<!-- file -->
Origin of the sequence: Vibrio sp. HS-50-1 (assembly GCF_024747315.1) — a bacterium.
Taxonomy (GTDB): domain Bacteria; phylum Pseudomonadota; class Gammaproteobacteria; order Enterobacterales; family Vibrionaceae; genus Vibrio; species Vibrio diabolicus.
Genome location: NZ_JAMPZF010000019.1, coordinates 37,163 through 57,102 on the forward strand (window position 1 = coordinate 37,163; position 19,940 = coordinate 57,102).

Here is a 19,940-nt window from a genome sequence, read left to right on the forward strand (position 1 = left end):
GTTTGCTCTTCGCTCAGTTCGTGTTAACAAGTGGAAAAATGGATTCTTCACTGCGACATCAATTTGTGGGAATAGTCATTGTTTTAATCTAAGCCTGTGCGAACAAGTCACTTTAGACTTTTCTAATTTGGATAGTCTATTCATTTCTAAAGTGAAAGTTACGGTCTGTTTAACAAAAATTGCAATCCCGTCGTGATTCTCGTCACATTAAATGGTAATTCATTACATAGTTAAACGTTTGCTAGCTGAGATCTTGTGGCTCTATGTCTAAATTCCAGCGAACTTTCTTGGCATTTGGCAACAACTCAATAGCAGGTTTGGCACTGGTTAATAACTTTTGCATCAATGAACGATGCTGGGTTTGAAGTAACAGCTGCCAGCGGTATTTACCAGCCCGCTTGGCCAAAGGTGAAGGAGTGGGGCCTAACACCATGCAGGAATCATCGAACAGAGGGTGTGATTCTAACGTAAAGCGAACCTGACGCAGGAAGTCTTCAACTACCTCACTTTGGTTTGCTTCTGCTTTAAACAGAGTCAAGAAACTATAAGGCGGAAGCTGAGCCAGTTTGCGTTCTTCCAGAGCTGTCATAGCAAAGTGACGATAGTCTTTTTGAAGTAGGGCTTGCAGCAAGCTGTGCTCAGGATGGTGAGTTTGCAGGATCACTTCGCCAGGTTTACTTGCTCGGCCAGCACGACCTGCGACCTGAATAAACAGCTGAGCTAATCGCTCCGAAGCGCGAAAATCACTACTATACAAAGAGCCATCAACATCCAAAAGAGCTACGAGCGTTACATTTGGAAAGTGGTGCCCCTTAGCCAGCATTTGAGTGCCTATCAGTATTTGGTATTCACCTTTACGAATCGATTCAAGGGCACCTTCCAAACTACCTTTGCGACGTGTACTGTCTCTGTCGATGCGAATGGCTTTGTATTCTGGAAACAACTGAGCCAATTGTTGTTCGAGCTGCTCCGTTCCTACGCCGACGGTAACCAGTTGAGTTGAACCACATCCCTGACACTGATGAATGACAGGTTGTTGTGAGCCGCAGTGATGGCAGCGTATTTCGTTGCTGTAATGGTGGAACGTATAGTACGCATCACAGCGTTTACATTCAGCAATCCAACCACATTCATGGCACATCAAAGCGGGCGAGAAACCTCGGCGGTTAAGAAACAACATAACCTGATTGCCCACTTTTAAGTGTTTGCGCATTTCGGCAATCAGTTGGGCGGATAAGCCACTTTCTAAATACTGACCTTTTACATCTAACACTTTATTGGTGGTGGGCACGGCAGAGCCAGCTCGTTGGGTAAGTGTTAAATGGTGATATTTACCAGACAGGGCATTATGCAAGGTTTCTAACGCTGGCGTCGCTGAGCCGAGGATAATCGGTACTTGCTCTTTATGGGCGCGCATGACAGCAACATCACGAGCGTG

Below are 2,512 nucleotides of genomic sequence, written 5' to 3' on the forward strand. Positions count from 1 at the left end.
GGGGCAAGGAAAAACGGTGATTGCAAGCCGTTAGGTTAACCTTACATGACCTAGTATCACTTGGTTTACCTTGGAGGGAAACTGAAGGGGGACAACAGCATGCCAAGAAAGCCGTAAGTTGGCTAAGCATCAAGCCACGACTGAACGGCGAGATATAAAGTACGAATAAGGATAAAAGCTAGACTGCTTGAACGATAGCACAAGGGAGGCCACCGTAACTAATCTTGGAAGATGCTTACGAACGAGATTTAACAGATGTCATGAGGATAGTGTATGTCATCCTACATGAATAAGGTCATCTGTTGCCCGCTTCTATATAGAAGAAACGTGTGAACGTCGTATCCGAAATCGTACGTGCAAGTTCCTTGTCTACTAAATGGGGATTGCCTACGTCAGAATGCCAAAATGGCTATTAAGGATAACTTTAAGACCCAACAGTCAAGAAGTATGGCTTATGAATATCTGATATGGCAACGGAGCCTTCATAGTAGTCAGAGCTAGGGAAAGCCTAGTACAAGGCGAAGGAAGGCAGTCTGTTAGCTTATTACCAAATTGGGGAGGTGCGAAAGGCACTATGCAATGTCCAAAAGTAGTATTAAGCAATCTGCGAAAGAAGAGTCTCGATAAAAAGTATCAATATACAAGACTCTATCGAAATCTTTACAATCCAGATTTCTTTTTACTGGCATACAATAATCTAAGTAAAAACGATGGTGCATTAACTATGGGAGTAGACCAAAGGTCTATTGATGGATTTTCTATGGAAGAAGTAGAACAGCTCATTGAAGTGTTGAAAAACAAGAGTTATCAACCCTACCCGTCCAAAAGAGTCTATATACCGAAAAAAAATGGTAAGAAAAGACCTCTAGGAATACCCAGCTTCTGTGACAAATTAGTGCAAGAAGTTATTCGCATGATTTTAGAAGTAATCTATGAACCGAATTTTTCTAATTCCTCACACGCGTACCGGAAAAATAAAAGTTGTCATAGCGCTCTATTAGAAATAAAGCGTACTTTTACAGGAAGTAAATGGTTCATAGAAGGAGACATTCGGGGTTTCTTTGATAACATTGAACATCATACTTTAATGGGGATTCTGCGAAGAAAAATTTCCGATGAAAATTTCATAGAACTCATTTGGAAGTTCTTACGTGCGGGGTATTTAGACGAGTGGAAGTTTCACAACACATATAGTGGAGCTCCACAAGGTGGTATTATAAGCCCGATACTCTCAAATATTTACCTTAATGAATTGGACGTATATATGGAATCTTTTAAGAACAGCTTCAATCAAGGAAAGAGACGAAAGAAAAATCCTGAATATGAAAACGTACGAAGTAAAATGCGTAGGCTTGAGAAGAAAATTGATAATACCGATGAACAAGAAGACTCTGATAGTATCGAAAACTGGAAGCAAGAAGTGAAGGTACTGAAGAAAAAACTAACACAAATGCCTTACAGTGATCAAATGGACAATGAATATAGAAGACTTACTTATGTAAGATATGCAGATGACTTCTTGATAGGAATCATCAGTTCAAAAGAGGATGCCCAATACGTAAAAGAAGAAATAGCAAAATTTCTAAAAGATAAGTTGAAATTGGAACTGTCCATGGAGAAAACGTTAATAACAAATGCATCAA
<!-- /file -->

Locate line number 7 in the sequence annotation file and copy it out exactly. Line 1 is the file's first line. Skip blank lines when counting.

GGGGCAAGGAAAAACGGTGATTGCAAGCCGTTAGGTTAACCTTACATGACCTAGTATCACTTGGTTTACCTTGGAGGGAAACTGAAGGGGGACAACAGCATGCCAAGAAAGCCGTAAGTTGGCTAAGCATCAAGCCACGACTGAACGGCGAGATATAAAGTACGAATAAGGATAAAAGCTAGACTGCTTGAACGATAGCACAAGGGAGGCCACCGTAACTAATCTTGGAAGATGCTTACGAACGAGATTTAACAGATGTCATGAGGATAGTGTATGTCATCCTACATGAATAAGGTCATCTGTTGCCCGCTTCTATATAGAAGAAACGTGTGAACGTCGTATCCGAAATCGTACGTGCAAGTTCCTTGTCTACTAAATGGGGATTGCCTACGTCAGAATGCCAAAATGGCTATTAAGGATAACTTTAAGACCCAACAGTCAAGAAGTATGGCTTATGAATATCTGATATGGCAACGGAGCCTTCATAGTAGTCAGAGCTAGGGAAAGCCTAGTACAAGGCGAAGGAAGGCAGTCTGTTAGCTTATTACCAAATTGGGGAGGTGCGAAAGGCACTATGCAATGTCCAAAAGTAGTATTAAGCAATCTGCGAAAGAAGAGTCTCGATAAAAAGTATCAATATACAAGACTCTATCGAAATCTTTACAATCCAGATTTCTTTTTACTGGCATACAATAATCTAAGTAAAAACGATGGTGCATTAACTATGGGAGTAGACCAAAGGTCTATTGATGGATTTTCTATGGAAGAAGTAGAACAGCTCATTGAAGTGTTGAAAAACAAGAGTTATCAACCCTACCCGTCCAAAAGAGTCTATATACCGAAAAAAAATGGTAAGAAAAGACCTCTAGGAATACCCAGCTTCTGTGACAAATTAGTGCAAGAAGTTATTCGCATGATTTTAGAAGTAATCTATGAACCGAATTTTTCTAATTCCTCACACGCGTACCGGAAAAATAAAAGTTGTCATAGCGCTCTATTAGAAATAAAGCGTACTTTTACAGGAAGTAAATGGTTCATAGAAGGAGACATTCGGGGTTTCTTTGATAACATTGAACATCATACTTTAATGGGGATTCTGCGAAGAAAAATTTCCGATGAAAATTTCATAGAACTCATTTGGAAGTTCTTACGTGCGGGGTATTTAGACGAGTGGAAGTTTCACAACACATATAGTGGAGCTCCACAAGGTGGTATTATAAGCCCGATACTCTCAAATATTTACCTTAATGAATTGGACGTATATATGGAATCTTTTAAGAACAGCTTCAATCAAGGAAAGAGACGAAAGAAAAATCCTGAATATGAAAACGTACGAAGTAAAATGCGTAGGCTTGAGAAGAAAATTGATAATACCGATGAACAAGAAGACTCTGATAGTATCGAAAACTGGAAGCAAGAAGTGAAGGTACTGAAGAAAAAACTAACACAAATGCCTTACAGTGATCAAATGGACAATGAATATAGAAGACTTACTTATGTAAGATATGCAGATGACTTCTTGATAGGAATCATCAGTTCAAAAGAGGATGCCCAATACGTAAAAGAAGAAATAGCAAAATTTCTAAAAGATAAGTTGAAATTGGAACTGTCCATGGAGAAAACGTTAATAACAAATGCATCAA